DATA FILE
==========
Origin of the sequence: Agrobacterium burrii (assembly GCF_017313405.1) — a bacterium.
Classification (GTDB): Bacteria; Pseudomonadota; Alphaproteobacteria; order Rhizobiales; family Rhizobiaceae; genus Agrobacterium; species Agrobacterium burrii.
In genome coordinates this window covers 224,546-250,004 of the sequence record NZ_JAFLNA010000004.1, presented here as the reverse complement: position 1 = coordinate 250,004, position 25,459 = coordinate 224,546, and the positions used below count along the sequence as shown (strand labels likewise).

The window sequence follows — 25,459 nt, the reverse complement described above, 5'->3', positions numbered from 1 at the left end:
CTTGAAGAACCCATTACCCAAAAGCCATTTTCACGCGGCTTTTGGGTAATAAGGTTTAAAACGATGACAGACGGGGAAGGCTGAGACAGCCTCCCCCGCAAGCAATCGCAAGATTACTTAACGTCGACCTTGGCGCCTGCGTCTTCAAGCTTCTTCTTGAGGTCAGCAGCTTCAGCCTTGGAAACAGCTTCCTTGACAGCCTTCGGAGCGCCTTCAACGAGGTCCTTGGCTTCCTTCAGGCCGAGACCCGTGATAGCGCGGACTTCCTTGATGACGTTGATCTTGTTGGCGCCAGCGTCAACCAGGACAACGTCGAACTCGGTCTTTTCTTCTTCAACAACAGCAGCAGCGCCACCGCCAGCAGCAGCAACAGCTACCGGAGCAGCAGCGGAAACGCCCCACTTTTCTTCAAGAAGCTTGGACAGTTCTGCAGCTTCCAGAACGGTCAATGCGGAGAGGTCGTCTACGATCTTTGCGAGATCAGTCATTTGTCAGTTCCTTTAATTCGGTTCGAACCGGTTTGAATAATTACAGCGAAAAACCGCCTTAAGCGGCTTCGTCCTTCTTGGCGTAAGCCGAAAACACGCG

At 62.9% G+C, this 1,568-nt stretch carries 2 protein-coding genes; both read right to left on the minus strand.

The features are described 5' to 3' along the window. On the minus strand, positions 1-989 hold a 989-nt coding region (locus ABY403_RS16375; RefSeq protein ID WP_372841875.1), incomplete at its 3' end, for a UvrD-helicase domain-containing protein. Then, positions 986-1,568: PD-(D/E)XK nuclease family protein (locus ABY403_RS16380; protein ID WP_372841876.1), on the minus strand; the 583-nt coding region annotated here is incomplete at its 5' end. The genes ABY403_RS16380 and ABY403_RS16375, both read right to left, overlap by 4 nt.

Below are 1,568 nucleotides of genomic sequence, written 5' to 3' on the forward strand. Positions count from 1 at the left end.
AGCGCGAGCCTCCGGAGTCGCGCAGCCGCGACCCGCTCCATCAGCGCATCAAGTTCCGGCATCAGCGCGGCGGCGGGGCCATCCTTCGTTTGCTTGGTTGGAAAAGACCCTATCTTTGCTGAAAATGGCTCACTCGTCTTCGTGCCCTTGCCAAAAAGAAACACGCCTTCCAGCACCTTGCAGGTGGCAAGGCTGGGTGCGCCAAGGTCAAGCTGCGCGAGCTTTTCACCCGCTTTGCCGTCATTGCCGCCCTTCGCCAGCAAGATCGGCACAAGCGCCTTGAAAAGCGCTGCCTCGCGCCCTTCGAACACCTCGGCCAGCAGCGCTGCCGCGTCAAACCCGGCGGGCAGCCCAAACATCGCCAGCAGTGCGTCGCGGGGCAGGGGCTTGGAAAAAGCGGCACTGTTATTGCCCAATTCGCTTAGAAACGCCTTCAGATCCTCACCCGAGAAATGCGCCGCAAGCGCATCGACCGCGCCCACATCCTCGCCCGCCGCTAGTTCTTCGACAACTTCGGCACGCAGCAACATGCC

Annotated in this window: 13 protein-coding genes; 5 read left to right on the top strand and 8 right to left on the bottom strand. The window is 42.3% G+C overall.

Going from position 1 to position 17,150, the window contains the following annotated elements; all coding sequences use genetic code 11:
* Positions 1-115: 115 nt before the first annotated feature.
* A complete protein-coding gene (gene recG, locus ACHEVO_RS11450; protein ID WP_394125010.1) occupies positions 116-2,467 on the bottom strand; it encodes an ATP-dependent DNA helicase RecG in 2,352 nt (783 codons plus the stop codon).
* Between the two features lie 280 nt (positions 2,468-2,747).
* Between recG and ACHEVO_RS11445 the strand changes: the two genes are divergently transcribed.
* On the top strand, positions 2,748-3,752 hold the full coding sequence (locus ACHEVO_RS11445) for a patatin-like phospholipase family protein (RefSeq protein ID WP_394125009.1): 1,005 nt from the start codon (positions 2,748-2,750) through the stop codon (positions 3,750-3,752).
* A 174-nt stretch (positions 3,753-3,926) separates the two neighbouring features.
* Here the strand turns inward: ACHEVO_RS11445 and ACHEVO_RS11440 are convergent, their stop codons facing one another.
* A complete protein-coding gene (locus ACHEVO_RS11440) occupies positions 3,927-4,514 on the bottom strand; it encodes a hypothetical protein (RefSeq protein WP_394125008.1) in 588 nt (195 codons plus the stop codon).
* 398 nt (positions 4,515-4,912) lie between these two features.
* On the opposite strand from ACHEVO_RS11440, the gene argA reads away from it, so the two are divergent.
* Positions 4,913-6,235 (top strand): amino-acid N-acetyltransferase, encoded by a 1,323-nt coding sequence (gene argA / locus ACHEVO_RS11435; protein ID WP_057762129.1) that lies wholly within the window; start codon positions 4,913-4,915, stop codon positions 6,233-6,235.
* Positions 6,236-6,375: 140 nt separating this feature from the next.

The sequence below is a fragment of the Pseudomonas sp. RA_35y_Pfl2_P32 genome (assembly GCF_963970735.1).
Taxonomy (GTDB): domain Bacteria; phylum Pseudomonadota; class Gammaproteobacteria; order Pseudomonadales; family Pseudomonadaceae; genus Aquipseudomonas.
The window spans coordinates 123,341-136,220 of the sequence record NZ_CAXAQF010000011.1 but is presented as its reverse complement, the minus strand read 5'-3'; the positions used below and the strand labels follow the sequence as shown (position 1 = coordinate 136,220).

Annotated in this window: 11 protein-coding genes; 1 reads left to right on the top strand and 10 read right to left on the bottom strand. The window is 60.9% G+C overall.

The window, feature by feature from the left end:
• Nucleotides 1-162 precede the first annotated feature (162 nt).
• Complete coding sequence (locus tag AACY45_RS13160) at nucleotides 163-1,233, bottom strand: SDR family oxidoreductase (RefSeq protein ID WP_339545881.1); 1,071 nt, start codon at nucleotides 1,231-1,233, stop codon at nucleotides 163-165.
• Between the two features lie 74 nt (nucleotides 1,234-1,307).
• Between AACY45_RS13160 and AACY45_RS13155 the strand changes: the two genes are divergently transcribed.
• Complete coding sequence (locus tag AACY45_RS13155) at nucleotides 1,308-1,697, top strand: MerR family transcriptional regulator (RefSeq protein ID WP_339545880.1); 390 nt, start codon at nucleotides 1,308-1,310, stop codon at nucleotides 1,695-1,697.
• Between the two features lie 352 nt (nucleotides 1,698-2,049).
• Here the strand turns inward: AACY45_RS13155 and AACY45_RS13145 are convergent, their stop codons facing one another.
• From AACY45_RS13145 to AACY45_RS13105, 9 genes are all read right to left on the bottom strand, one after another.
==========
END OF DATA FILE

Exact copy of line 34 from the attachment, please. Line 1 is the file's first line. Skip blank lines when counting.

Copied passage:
• Between the two features lie 352 nt (nucleotides 1,698-2,049).